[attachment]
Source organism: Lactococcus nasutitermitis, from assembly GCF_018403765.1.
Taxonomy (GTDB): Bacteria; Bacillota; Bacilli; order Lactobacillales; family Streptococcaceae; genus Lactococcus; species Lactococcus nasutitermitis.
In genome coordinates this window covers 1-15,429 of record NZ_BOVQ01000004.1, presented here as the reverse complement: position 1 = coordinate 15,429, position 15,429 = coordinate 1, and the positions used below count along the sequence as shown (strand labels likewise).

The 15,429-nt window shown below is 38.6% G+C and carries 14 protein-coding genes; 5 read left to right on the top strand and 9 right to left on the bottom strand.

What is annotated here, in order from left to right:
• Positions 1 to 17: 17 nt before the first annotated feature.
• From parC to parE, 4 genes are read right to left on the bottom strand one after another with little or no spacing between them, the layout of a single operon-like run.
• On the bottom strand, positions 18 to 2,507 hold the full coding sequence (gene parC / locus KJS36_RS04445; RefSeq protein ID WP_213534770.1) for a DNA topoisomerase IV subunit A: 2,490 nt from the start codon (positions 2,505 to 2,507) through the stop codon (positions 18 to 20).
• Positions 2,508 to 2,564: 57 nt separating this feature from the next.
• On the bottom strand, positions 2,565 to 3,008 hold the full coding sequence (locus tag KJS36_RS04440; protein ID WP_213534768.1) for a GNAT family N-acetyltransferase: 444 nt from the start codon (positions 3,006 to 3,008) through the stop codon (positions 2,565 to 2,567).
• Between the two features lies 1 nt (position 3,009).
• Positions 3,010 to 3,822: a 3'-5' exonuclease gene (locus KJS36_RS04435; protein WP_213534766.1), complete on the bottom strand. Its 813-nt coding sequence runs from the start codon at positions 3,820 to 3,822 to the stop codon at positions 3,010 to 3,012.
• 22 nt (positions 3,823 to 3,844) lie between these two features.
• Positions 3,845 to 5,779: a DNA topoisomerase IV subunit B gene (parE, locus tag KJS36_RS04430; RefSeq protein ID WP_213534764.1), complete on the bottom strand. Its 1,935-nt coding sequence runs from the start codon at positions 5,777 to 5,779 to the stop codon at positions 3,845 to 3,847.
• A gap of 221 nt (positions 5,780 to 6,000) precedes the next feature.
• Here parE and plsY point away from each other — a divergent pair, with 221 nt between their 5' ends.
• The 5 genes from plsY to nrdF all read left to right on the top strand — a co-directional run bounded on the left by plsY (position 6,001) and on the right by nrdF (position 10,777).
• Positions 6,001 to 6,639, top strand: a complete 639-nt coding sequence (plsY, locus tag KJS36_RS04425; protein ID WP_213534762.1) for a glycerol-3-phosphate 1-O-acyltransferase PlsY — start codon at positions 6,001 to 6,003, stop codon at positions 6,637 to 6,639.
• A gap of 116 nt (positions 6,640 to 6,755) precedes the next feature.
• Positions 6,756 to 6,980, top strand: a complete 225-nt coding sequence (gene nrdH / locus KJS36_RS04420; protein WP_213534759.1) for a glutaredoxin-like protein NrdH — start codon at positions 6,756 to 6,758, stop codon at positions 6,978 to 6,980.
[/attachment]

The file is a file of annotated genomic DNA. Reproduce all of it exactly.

Source organism: Lactococcus nasutitermitis, from assembly GCF_018403765.1.
Taxonomy (GTDB): Bacteria; Bacillota; Bacilli; order Lactobacillales; family Streptococcaceae; genus Lactococcus; species Lactococcus nasutitermitis.
In genome coordinates this window covers 1-15,429 of record NZ_BOVQ01000004.1, presented here as the reverse complement: position 1 = coordinate 15,429, position 15,429 = coordinate 1, and the positions used below count along the sequence as shown (strand labels likewise).

The 15,429-nt window shown below is 38.6% G+C and carries 14 protein-coding genes; 5 read left to right on the top strand and 9 right to left on the bottom strand.

What is annotated here, in order from left to right:
• Positions 1 to 17: 17 nt before the first annotated feature.
• From parC to parE, 4 genes are read right to left on the bottom strand one after another with little or no spacing between them, the layout of a single operon-like run.
• On the bottom strand, positions 18 to 2,507 hold the full coding sequence (gene parC / locus KJS36_RS04445; RefSeq protein ID WP_213534770.1) for a DNA topoisomerase IV subunit A: 2,490 nt from the start codon (positions 2,505 to 2,507) through the stop codon (positions 18 to 20).
• Positions 2,508 to 2,564: 57 nt separating this feature from the next.
• On the bottom strand, positions 2,565 to 3,008 hold the full coding sequence (locus tag KJS36_RS04440; protein ID WP_213534768.1) for a GNAT family N-acetyltransferase: 444 nt from the start codon (positions 3,006 to 3,008) through the stop codon (positions 2,565 to 2,567).
• Between the two features lies 1 nt (position 3,009).
• Positions 3,010 to 3,822: a 3'-5' exonuclease gene (locus KJS36_RS04435; protein WP_213534766.1), complete on the bottom strand. Its 813-nt coding sequence runs from the start codon at positions 3,820 to 3,822 to the stop codon at positions 3,010 to 3,012.
• 22 nt (positions 3,823 to 3,844) lie between these two features.
• Positions 3,845 to 5,779: a DNA topoisomerase IV subunit B gene (parE, locus tag KJS36_RS04430; RefSeq protein ID WP_213534764.1), complete on the bottom strand. Its 1,935-nt coding sequence runs from the start codon at positions 5,777 to 5,779 to the stop codon at positions 3,845 to 3,847.
• A gap of 221 nt (positions 5,780 to 6,000) precedes the next feature.
• Here parE and plsY point away from each other — a divergent pair, with 221 nt between their 5' ends.
• The 5 genes from plsY to nrdF all read left to right on the top strand — a co-directional run bounded on the left by plsY (position 6,001) and on the right by nrdF (position 10,777).
• Positions 6,001 to 6,639, top strand: a complete 639-nt coding sequence (plsY, locus tag KJS36_RS04425; protein ID WP_213534762.1) for a glycerol-3-phosphate 1-O-acyltransferase PlsY — start codon at positions 6,001 to 6,003, stop codon at positions 6,637 to 6,639.
• A gap of 116 nt (positions 6,640 to 6,755) precedes the next feature.
• Positions 6,756 to 6,980, top strand: a complete 225-nt coding sequence (gene nrdH / locus KJS36_RS04420; protein WP_213534759.1) for a glutaredoxin-like protein NrdH — start codon at positions 6,756 to 6,758, stop codon at positions 6,978 to 6,980.